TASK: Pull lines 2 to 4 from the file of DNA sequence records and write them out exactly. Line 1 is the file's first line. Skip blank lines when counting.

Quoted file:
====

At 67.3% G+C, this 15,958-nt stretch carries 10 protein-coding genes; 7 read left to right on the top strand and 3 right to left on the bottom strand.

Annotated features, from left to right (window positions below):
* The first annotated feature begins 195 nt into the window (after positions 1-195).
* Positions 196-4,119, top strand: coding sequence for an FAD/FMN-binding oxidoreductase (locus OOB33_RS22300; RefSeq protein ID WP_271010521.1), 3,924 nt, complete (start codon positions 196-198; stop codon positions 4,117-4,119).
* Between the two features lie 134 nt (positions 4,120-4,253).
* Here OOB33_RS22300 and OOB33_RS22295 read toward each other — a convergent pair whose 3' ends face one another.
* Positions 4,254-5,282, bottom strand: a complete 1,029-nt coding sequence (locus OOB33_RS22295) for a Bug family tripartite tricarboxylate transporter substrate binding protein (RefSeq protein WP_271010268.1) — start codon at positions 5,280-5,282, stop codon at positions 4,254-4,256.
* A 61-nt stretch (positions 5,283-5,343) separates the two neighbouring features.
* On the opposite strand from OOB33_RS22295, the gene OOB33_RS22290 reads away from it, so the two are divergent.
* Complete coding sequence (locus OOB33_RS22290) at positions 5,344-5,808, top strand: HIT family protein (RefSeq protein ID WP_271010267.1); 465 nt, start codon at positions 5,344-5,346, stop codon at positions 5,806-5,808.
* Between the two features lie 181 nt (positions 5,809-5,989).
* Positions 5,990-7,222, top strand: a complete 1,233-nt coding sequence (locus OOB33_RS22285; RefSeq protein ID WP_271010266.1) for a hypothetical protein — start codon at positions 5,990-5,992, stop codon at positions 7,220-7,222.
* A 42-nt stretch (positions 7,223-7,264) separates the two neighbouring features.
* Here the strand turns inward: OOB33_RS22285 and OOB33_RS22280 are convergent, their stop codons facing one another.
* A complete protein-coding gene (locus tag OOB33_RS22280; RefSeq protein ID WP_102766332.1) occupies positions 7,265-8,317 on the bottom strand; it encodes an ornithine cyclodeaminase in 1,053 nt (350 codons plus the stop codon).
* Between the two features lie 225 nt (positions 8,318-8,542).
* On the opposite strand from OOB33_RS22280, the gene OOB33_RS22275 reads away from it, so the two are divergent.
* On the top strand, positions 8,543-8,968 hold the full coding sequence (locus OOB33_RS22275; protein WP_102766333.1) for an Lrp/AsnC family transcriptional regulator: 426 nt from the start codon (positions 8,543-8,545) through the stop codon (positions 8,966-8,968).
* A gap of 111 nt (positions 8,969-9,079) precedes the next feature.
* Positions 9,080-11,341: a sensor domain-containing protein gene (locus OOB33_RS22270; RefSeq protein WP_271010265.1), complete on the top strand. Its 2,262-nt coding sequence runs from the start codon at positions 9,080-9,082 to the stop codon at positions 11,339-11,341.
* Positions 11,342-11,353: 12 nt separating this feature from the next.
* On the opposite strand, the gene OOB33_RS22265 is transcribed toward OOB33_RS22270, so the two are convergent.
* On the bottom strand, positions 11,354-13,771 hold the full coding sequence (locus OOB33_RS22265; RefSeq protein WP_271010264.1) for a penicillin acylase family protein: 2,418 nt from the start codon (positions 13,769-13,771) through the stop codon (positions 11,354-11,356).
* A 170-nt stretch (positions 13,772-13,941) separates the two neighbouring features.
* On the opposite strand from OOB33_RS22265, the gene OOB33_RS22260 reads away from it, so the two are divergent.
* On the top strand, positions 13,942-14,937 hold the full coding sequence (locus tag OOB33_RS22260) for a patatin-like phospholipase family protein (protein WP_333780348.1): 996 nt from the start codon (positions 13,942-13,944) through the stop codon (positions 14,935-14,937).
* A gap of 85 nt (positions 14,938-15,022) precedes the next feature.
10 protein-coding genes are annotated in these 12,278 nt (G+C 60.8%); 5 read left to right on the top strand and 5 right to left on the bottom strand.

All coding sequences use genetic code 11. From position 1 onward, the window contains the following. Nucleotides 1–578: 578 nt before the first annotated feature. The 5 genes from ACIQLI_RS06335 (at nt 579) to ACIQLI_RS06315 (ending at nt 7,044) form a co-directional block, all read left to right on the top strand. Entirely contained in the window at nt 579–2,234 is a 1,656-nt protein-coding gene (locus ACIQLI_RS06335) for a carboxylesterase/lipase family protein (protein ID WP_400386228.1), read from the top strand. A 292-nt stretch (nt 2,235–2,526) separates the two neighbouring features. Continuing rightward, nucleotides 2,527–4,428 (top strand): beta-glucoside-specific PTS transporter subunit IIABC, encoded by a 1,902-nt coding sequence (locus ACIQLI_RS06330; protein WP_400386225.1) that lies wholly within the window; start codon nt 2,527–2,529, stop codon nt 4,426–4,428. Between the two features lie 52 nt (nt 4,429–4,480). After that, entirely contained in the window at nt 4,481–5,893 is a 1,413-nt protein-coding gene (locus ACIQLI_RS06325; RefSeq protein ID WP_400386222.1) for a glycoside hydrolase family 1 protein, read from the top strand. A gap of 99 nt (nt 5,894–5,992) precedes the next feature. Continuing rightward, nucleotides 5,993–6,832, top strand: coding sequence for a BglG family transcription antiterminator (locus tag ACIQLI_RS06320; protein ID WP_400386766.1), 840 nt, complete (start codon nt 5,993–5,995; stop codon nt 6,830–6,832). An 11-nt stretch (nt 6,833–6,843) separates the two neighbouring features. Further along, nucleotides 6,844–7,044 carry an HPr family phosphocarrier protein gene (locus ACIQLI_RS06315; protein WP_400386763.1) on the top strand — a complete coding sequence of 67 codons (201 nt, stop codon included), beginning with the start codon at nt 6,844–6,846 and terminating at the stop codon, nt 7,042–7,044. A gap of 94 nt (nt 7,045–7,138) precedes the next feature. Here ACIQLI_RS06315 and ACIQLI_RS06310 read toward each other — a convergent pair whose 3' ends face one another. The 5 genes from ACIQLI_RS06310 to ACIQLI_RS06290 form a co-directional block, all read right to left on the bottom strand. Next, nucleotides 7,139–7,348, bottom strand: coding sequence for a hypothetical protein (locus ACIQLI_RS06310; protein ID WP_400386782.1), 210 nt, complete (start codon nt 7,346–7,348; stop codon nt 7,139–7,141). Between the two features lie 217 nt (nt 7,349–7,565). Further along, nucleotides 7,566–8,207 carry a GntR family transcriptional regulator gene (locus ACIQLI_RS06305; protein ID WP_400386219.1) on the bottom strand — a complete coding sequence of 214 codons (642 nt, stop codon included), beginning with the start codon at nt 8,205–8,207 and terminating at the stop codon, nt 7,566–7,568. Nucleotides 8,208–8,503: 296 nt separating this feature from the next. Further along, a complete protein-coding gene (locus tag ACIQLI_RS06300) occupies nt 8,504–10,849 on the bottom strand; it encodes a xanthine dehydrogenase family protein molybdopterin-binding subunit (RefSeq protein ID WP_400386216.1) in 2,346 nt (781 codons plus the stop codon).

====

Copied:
Annotated features, from left to right (window positions below):
* The first annotated feature begins 195 nt into the window (after positions 1-195).
* Positions 196-4,119, top strand: coding sequence for an FAD/FMN-binding oxidoreductase (locus OOB33_RS22300; RefSeq protein ID WP_271010521.1), 3,924 nt, complete (start codon positions 196-198; stop codon positions 4,117-4,119).